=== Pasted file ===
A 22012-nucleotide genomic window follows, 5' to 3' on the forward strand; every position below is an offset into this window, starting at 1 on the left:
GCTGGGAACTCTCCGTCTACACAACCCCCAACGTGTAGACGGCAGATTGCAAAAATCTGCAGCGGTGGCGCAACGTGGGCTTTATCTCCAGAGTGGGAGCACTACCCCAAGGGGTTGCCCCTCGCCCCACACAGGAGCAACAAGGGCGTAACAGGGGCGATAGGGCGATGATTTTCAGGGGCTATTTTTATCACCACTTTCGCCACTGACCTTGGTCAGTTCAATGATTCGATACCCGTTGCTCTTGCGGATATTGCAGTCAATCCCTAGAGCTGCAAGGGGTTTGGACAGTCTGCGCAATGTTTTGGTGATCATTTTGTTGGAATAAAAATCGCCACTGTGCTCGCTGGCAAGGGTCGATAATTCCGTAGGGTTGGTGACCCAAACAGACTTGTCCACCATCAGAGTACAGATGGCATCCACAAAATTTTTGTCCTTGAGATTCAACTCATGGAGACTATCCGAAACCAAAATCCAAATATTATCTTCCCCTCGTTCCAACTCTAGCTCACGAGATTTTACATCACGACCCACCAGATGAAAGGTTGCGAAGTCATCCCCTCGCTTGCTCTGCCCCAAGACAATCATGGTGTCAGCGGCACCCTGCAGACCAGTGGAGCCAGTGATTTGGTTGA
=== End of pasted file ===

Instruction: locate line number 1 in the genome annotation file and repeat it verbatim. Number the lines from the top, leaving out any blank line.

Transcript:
A 22012-nucleotide genomic window follows, 5' to 3' on the forward strand; every position below is an offset into this window, starting at 1 on the left: